So, personal appeal: if you think of yourself as a starter and not a finisher, and you think this is a terrible thing, please consider the opposite.

    And the professional, work version? Perhaps think about how these different skills are recognized in ways that they might not currently be, and how they fit together at different times.

    Dan Hon
  • Doug Belshaw 7:21 pm on January 20, 2020 Permalink | Reply
    Tags: moral grandstanding,   

    Moral grandstanding 

    I’m glad we now have a term other than (the inaccurate) ‘social justice warrior’ to deal with people who find pleasure in seeking out people and situations just so they can take the moral high ground.

    This quotation from an article by Antonia Case in the most recent issue of New Philosopher magazine explains things better than I could:

    “Hungry for social status within their own group, humans typically resort to prestige (knowledge, skills, success, or wealth) or dominance (intimidation, coercion, or sheer brute force) to get others to admire them. And grandstanders… seek prestige for their own moral qualities while, at the same time, employing moral talk to shame and silence others.”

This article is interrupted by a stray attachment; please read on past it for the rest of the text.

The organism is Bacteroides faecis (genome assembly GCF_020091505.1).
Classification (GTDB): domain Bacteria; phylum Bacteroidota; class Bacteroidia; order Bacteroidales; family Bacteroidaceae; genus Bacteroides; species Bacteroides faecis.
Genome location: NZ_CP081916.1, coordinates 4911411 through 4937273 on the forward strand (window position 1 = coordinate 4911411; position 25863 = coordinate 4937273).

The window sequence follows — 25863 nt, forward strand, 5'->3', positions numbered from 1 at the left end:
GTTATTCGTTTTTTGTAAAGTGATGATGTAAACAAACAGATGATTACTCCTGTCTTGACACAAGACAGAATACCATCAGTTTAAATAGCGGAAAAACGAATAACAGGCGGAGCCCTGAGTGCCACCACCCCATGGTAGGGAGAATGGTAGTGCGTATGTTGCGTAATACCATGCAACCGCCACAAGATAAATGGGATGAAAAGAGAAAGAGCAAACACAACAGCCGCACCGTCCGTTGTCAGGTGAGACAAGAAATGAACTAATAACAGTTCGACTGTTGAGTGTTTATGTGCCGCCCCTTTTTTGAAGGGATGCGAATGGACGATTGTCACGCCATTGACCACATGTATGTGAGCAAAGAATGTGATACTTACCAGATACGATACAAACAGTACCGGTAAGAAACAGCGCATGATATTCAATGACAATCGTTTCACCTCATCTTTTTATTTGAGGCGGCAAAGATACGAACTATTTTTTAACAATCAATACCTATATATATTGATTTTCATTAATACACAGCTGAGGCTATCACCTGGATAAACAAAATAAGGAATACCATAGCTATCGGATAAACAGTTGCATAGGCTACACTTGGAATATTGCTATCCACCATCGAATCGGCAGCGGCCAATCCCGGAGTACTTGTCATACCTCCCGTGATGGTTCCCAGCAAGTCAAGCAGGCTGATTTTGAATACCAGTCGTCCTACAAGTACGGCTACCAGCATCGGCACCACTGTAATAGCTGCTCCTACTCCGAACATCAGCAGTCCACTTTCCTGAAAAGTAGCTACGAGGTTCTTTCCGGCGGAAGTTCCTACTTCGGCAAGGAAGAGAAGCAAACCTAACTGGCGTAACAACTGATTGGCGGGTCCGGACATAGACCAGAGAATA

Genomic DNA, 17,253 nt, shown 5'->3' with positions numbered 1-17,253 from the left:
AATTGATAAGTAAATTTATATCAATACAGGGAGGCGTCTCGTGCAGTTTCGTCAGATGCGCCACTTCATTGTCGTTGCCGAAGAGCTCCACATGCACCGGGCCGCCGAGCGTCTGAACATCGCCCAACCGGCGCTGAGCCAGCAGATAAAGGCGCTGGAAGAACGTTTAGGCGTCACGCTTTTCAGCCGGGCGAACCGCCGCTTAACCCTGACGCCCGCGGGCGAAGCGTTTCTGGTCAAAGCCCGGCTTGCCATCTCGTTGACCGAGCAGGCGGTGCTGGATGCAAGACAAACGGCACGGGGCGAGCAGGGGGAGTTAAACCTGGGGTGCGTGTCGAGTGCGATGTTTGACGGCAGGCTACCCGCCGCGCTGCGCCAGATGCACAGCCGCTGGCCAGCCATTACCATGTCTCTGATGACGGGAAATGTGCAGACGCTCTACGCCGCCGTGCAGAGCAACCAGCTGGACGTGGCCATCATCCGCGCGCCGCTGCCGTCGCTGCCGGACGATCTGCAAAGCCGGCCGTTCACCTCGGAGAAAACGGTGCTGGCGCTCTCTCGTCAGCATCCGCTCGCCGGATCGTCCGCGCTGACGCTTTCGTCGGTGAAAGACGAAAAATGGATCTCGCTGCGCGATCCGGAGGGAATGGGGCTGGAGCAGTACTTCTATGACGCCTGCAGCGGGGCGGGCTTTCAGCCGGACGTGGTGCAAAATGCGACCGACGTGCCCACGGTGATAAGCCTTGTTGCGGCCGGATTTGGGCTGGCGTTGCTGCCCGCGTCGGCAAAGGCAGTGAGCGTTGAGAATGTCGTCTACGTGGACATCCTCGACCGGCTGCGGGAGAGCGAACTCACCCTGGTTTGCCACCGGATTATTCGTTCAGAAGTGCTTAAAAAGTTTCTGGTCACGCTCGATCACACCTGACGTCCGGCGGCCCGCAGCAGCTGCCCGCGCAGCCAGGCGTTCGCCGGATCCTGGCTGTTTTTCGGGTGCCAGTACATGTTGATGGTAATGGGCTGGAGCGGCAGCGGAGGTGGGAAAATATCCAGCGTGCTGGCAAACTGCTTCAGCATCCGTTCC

Antonia Case, ‘Grandstander in the family’, New Philosopher (Spring 2020)

    There may be the black and white of good vs evil when you’re a child, but when you get older and more mature there are so many shades of grey. You can’t say that everything depends on intentions. Or outcomes. And context is so very important.

    As the philosopher Bertrand Russell put it:

    “The trouble with the world is that the stupid are cocksure and the intelligent are full of doubt.”

    Bertrand Russell

    That’s not to say that all moral grandstanders are stupid. Rather that they the sureness with which they express their opinions is an edifice built on sand.

    Of course,, social networks such as Twitter, now commonly referred to as ‘rage machines’ are the perfect place for instant gratification after drive-by moral grandstanding.